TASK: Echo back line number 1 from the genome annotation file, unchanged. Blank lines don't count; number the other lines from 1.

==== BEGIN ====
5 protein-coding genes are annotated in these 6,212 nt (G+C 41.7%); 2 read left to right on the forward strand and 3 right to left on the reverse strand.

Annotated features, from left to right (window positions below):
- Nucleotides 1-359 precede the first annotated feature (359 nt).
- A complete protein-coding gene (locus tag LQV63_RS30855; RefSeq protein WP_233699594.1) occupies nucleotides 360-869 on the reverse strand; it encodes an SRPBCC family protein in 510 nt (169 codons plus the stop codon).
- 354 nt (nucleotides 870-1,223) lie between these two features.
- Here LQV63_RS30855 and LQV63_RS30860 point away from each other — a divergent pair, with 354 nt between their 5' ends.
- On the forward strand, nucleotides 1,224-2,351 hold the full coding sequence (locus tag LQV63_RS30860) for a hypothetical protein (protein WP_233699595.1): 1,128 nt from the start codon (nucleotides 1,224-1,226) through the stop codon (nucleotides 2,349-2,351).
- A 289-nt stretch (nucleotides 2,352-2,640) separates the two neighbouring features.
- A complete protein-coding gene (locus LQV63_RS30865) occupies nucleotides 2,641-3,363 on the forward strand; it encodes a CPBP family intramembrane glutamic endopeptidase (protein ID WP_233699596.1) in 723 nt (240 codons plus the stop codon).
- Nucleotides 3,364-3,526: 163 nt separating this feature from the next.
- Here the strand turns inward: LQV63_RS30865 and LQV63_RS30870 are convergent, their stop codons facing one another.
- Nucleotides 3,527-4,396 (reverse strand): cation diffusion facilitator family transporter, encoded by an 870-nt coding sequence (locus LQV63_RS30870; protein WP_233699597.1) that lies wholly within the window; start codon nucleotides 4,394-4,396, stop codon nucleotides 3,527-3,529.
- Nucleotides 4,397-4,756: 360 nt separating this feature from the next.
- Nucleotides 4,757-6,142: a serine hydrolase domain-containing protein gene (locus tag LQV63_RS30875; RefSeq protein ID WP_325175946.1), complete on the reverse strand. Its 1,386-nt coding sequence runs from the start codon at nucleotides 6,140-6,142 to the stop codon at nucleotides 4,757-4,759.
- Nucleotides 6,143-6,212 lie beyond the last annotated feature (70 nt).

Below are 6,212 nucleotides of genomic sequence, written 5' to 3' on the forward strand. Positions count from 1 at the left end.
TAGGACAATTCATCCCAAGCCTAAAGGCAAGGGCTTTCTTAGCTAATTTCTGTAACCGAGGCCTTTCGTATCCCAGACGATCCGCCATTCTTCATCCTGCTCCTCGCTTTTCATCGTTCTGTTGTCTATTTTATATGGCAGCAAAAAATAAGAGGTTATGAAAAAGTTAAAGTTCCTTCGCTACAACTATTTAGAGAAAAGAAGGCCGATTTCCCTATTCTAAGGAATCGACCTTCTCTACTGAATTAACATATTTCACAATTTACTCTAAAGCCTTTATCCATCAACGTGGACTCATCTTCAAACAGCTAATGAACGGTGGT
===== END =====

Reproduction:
5 protein-coding genes are annotated in these 6,212 nt (G+C 41.7%); 2 read left to right on the forward strand and 3 right to left on the reverse strand.